I liken this to knowing the proper lyrics to a song that is on the radio. In the days before Google, which allows you to simply check the Internet for the proper words to a song you liked, you were reduced to just listening to a song over and over again to try to figure out what the singer was saying. This has produced some hilarious misunderstandings. I can’t tell you how disappointed I was when I found out that the Steve Miller Band’s song, “Big Ol’ Jet Airliner” was not, in fact, actually a hymn to my home state, “Good Ol’ North Carolina.”  And my family still gives my father a hard time about the Christmas morning we found him unloading presents from the trunk of his car, merrily singing, “Feliz La-De-Dah.”  And our esteemed Director of Music, Kevin Barger, apparently thinks that the old favorite hymn, “Lead On, O King Eternal,” has always sounded more like, “Lead On, O Kinky Turtle.”  One musician, Seal, intentionally does not include the lyrics of his songs in his albums just so that people can come up with their own understanding of whatever he’s singing, blissfully ignorant of what the words really are. The words to songs and stories, unless explicitly laid out, are often easy to get wrong.

That is the essence of what is happening between John the evangelist and his community in a letter he writes just around the turn of the first century after Christ’s birth. He is trying to get the lyrics straight and clear up a growing misunderstanding. By this point, only a few decades have passed, perhaps, since Jesus has risen from the dead and ascended to heaven, and yet there is already some disagreement among his closest followers as to what Jesus’ life on earth meant.

All Saints icon
The particular details of this controversy are not known to us anymore, but it apparently was so critical to the understanding of the Christian faith that John found he needed to make some things very clear. Bottom line was the factions of people who disagreed with John in the early church wanted to deny that Christ came in the flesh. That is, their understanding of God was such that they had no place for Jesus’ wanting to be involved in anything messy, like birth—or death, for that matter—and the daily ups and downs of human life.

And John was adamant: Jesus was real. His birth was real, his ministry among the sick and marginalized was real, and his death and resurrection—also extremely real—had really claimed God’s people from a life of sin death. This reclaiming that Jesus had done, made meaningful for each believer through the sacrament of Baptism, was so real one could say a new life had begun for believers on the other side of that water, right here and now. Claimed as God’s child by Jesus’ sacrifice, the believer’s life was now synched to a hope that was not fully tangible. Creatures made of flesh, themselves, they had been saved from a future of death and decay. With their lives and with their faith, they pointed forward to a new reality in the future that had not yet been revealed. Their eyes were set on the faithfulness of God even after their own death, and the promise of their own eventual purity, just as he is pure.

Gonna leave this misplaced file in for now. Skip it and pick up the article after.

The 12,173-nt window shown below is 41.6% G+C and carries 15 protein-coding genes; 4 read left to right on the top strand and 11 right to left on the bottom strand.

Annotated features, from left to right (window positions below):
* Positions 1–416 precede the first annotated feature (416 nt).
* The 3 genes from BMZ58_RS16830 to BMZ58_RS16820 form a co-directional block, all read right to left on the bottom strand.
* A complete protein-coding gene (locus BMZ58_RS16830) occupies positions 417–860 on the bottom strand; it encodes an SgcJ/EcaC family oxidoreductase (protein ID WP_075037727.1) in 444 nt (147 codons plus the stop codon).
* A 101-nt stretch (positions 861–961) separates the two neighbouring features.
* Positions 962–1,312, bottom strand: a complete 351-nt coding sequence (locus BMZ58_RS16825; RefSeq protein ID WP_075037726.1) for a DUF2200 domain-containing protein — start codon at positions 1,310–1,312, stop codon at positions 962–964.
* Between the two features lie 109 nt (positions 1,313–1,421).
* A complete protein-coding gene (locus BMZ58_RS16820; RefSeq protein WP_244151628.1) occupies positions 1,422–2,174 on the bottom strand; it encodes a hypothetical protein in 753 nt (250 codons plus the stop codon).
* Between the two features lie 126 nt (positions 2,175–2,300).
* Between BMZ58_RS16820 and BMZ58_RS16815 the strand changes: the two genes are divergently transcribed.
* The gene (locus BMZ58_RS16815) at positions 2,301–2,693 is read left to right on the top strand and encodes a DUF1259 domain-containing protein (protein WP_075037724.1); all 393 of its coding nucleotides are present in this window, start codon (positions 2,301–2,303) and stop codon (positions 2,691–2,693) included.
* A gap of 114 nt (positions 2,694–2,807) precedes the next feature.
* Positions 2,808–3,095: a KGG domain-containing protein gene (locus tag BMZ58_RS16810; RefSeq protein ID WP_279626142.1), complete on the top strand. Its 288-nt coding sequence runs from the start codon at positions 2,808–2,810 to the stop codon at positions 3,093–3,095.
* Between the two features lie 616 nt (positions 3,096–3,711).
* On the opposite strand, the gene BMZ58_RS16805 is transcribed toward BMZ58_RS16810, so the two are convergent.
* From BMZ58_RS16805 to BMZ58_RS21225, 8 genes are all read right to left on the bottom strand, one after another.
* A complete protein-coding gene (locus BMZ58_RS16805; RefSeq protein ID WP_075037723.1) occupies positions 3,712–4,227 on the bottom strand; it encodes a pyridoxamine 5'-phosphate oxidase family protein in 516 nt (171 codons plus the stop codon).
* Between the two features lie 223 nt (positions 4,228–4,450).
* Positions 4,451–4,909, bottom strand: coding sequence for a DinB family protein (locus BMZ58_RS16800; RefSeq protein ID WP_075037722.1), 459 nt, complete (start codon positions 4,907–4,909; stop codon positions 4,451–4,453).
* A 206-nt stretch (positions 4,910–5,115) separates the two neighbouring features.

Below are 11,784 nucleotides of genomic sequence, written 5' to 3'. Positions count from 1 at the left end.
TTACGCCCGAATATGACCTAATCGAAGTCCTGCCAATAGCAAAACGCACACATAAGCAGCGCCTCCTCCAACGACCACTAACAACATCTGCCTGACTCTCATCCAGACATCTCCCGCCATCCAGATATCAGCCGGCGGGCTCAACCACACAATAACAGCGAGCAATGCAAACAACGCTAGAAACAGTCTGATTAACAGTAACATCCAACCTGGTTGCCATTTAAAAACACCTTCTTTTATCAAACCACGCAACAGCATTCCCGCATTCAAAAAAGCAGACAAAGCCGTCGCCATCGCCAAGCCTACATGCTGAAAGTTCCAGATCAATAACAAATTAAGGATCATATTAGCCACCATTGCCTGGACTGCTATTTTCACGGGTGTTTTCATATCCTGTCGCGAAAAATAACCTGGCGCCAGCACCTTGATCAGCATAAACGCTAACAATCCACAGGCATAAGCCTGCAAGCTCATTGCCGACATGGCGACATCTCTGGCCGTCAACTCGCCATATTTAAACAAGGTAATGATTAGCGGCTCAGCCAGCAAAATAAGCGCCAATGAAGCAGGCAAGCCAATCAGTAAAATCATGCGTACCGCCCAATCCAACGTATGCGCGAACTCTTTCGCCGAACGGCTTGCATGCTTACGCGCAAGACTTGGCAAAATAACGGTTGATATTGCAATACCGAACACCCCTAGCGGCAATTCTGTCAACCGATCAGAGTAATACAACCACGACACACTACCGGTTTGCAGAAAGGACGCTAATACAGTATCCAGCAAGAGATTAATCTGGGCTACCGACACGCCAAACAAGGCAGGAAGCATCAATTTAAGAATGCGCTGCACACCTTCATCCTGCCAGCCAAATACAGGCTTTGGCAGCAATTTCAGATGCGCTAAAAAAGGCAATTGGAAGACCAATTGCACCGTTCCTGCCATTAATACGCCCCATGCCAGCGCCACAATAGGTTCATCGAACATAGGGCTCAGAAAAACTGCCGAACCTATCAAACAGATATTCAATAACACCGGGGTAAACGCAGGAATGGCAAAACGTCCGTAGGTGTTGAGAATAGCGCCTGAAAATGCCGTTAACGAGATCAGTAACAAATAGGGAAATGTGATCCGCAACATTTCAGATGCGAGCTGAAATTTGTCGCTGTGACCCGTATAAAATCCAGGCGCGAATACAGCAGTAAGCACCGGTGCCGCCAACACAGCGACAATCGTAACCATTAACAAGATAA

Those were the true lyrics of the faith, but they could be misunderstood. As God’s children, they would have some explaining to do on occasion. That is, they were going to need to be prepared to offer up, in both their words and actions, this real version of things—a view where God’s love in Jesus is turning things around. “The reason the world does not know us is that it did not know him,” John states, emphasizing the point that just as Jesus was and still is misunderstood, so can his followers expect to be misunderstood as they continue in his way. If some people in their community did not understand why John and his supporters behaved as though their lives—messy though they were—had been claimed for something better, it was no wonder. Jesus had been nailed to the cross for saying such things, too.

The British writer and theologian C.S. Lewis does an excellent job of portraying this aspect of Jesus’ nature and ministry in his series of children’s novels, The Chronicles of Narnia (which are really for adults, too). Those who are familiar with the fictitious kingdom of Narnia the characters who live there know that the Christ-figure in these stories is depicted as a giant lion named Aslan who is described as fierce and terrible but also beautiful and just. Aslan is often lurking in the shadows and mysteriously present just when someone is in need.